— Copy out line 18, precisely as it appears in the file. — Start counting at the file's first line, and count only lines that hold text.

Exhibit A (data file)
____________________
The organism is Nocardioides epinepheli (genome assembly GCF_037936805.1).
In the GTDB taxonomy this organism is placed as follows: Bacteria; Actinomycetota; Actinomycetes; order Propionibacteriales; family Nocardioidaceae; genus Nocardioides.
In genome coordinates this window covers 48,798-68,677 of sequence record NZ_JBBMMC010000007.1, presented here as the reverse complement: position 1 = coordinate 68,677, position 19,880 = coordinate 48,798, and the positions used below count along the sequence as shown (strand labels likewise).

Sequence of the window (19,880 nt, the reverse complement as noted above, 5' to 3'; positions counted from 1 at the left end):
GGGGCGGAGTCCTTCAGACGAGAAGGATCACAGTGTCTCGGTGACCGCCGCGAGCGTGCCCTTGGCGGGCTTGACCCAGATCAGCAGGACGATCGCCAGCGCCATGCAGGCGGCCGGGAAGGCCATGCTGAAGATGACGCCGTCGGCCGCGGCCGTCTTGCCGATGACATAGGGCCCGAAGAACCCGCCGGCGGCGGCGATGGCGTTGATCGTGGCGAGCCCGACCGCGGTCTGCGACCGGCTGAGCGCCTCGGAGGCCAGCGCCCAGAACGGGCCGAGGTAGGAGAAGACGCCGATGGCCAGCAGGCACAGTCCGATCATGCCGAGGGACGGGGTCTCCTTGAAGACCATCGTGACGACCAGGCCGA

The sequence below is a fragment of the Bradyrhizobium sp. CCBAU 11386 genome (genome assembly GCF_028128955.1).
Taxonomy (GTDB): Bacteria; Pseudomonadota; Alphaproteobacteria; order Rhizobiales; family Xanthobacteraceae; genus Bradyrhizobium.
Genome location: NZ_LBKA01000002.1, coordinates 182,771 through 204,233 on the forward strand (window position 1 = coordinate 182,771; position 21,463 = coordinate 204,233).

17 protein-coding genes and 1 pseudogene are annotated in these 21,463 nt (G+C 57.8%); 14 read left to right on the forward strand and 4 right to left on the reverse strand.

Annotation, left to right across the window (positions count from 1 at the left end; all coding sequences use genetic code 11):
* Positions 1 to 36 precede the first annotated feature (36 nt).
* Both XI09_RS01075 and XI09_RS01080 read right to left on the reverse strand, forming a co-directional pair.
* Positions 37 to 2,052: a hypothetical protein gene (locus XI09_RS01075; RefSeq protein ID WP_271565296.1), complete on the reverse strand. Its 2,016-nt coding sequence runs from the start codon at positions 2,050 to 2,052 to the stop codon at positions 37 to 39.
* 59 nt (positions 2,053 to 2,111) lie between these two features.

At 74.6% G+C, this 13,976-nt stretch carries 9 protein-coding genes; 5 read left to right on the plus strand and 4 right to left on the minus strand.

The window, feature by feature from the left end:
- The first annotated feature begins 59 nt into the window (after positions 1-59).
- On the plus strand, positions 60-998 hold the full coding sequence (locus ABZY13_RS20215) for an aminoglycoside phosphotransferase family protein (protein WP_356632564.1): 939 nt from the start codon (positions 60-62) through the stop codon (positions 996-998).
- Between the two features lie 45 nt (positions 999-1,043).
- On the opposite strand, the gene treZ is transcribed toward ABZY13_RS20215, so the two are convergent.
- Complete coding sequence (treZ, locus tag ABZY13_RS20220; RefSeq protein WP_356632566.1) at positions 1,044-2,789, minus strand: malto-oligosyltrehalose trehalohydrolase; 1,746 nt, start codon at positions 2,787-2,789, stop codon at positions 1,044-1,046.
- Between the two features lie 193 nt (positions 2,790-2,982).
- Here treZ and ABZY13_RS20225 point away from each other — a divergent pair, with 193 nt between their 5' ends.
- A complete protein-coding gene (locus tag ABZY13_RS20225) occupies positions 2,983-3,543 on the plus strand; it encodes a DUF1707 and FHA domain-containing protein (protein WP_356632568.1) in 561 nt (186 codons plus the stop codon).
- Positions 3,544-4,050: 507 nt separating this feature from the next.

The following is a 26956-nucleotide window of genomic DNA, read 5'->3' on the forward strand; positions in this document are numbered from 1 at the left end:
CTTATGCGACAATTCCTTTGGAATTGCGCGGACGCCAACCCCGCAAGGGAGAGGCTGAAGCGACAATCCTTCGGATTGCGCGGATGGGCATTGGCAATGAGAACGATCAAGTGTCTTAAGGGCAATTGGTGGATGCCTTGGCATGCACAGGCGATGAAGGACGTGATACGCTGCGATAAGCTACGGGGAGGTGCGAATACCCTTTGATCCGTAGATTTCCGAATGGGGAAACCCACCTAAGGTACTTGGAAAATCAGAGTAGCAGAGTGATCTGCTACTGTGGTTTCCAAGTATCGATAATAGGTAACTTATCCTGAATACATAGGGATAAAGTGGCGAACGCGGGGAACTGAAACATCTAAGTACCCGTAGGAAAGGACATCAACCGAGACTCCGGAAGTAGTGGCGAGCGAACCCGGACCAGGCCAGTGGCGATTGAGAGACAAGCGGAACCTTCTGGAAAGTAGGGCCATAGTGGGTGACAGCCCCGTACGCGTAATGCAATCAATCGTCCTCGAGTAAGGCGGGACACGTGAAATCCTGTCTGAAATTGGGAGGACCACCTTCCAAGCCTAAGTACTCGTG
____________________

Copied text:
- On the plus strand, positions 60-998 hold the full coding sequence (locus ABZY13_RS20215) for an aminoglycoside phosphotransferase family protein (protein WP_356632564.1): 939 nt from the start codon (positions 60-62) through the stop codon (positions 996-998).